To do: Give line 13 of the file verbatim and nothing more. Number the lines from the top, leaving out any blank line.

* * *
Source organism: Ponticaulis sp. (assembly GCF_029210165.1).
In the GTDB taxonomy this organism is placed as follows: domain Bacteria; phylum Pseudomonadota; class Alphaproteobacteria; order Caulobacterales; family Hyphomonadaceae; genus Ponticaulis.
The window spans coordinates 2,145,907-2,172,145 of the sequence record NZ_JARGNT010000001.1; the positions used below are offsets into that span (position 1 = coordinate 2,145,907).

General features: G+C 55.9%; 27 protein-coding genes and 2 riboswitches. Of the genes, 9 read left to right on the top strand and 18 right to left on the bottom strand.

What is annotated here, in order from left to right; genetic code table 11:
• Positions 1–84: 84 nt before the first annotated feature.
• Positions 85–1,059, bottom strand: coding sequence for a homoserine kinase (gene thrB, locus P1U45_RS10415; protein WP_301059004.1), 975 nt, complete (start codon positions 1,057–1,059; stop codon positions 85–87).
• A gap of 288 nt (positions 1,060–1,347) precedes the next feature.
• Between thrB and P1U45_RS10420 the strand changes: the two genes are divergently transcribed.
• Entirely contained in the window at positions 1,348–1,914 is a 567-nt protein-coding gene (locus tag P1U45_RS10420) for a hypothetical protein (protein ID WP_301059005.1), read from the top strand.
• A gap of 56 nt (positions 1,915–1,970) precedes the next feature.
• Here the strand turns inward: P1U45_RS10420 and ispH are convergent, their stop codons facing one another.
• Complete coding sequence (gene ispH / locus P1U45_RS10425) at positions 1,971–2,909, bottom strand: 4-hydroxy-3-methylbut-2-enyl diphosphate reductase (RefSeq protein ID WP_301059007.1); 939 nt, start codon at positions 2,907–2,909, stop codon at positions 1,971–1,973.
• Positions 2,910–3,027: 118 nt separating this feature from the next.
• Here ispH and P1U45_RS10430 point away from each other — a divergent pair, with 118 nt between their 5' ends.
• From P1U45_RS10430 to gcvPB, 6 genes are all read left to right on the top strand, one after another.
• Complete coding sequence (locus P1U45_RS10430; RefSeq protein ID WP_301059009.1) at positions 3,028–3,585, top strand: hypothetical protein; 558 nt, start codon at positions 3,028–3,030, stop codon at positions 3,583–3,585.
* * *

• Complete coding sequence (gene ispH / locus P1U45_RS10425) at positions 1,971–2,909, bottom strand: 4-hydroxy-3-methylbut-2-enyl diphosphate reductase (RefSeq protein ID WP_301059007.1); 939 nt, start codon at positions 2,907–2,909, stop codon at positions 1,971–1,973.